Teide National Park is situated in the centre of the Tenerife Island, it is the oldest and largest National Park in the Canary Island.
El Parque Nacional de las Cañadas del Teide (Teide National Park), as it has been known since 1954, is situated in the center of the island of Tenerife, and is the oldest and largest of all the national parks in the Canary Islands. Covering an area of 18,990 hectares, it is the fifth largest park of the thirteen National Parks in Spain.
In the summer of 2007 it was declared a World Heritage Site by UNESCO, and it is home to the Teide volcano which, at 3718m high, is the third tallest volcano in the world, after Mauna Loa and Mauna Kea, both in Hawaii.
The Guanches, the native people of Tenerife, called the volcano “Echeyde” (“hell” in the native language), and it was considered the home of Guayota, the devil. According to legend, Guayota kidnapped Magec, the god of light and the sun, and took him deep within Teide, submitting the island to total darkness. The Guanches asked Achamán (their supreme god) for mercy, who defeated Guayota, rescued Magec from the depths of Echeyde and sealed the crater to prevent the demon from escaping. Tradition claims that the last white snow on Teide, called “Pan de Azúcar” (lit. “Sugar bread”), was the stopper that Achamán used to imprison Guayota.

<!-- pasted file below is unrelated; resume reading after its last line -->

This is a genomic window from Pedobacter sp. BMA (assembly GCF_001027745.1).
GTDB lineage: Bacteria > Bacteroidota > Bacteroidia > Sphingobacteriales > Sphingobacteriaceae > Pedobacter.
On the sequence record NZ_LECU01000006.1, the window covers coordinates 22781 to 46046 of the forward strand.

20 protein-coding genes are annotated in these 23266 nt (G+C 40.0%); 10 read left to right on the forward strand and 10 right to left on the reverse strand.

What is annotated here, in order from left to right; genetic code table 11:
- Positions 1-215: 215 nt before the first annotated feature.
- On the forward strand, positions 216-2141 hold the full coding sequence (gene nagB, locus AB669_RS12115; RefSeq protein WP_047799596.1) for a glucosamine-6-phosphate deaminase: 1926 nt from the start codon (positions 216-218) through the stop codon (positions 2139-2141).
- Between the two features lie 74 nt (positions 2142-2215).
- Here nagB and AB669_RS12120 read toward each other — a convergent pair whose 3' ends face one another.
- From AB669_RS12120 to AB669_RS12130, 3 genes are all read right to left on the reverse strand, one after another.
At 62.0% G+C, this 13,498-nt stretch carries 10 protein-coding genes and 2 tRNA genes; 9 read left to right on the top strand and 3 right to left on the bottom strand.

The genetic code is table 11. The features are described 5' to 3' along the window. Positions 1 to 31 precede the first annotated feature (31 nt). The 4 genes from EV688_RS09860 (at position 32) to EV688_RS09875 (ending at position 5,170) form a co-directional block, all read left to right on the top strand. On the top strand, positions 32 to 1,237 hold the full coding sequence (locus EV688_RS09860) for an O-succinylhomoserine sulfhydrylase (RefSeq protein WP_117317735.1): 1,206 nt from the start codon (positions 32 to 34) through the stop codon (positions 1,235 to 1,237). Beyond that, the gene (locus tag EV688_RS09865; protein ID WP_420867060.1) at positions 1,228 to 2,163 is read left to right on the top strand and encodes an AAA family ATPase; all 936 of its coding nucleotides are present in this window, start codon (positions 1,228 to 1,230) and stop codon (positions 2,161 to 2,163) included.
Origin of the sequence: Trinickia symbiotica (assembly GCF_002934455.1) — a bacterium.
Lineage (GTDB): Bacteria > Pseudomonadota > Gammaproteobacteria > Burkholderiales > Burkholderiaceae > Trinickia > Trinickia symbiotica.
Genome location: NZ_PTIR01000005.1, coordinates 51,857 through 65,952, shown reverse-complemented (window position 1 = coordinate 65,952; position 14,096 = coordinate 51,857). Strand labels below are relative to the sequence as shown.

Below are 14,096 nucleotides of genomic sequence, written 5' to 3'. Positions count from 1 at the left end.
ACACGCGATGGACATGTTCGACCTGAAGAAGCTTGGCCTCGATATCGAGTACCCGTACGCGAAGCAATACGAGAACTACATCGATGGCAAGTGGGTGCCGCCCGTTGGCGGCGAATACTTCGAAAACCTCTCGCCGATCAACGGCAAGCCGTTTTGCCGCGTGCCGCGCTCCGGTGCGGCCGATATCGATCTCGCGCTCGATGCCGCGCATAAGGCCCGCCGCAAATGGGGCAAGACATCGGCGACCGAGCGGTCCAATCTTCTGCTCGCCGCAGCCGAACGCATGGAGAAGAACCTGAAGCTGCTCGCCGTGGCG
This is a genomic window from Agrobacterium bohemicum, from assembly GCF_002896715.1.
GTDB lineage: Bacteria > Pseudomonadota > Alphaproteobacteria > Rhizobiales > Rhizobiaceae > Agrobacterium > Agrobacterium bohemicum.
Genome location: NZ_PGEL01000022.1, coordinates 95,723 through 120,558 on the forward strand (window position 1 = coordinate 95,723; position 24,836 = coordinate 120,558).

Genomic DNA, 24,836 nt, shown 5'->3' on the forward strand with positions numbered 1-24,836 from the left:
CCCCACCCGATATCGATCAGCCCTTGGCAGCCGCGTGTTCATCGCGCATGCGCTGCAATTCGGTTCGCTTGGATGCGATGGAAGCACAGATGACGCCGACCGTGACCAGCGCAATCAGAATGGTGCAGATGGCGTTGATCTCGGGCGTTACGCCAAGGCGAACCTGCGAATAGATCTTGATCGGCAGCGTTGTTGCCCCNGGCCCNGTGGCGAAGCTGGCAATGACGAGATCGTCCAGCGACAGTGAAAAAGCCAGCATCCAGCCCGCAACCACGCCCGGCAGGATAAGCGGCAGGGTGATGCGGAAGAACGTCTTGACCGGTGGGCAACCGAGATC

During his travels round the Canary Islands, Christopher Columbus wrote in his logbook the night of the 24th August 1492, “On the 23rd August the Admiral decided to return to Tenerife with two boats. He set sail the following day and spent that night near Tenerife, from whose peak, which is very high, blazes of flame can be seen that so amazed his people that they wished to understand the source and the cause of such a fire, alleging to the example of Mount Etna in Sicily, and many other mountains where the same can be seen”.
The Teide National Park includes an ensemble of geographical elements which are of interest, in which volcanic cones and lava flow form an extraordinary contrast of colours and shapes, which create a beautiful and remarkable landscape. Moreover, Mount Teide is the main center of investigation of the long term influence of volcanic phenomenon from an ecological point of view.
The Teide National Park has an exceptional biodiversity, as demonstrated by the concentration in such a small area of indigenous plants and animals. Around fifty species of vascular plants found in the park are unique, or grow there more than anywhere else in the world, as well as a higly important diverse range of animals, particularly invertebrates.
The peculiarity of the elements that make up this park has become an point of interest for researchers worldwide, notably among them names such as Alexander Van Humboldt or even Darwin, who was frustrated at not being able to disembark in the port of Tenerife because of being in quarantine, and, according to his own statements, dreamed of the view that he could only witness from the boat: “During the day we were between Tenerife and Gran Canaria, the view was spectacular. The peak of Tenerife, seen between the clouds, seemed out of this world”.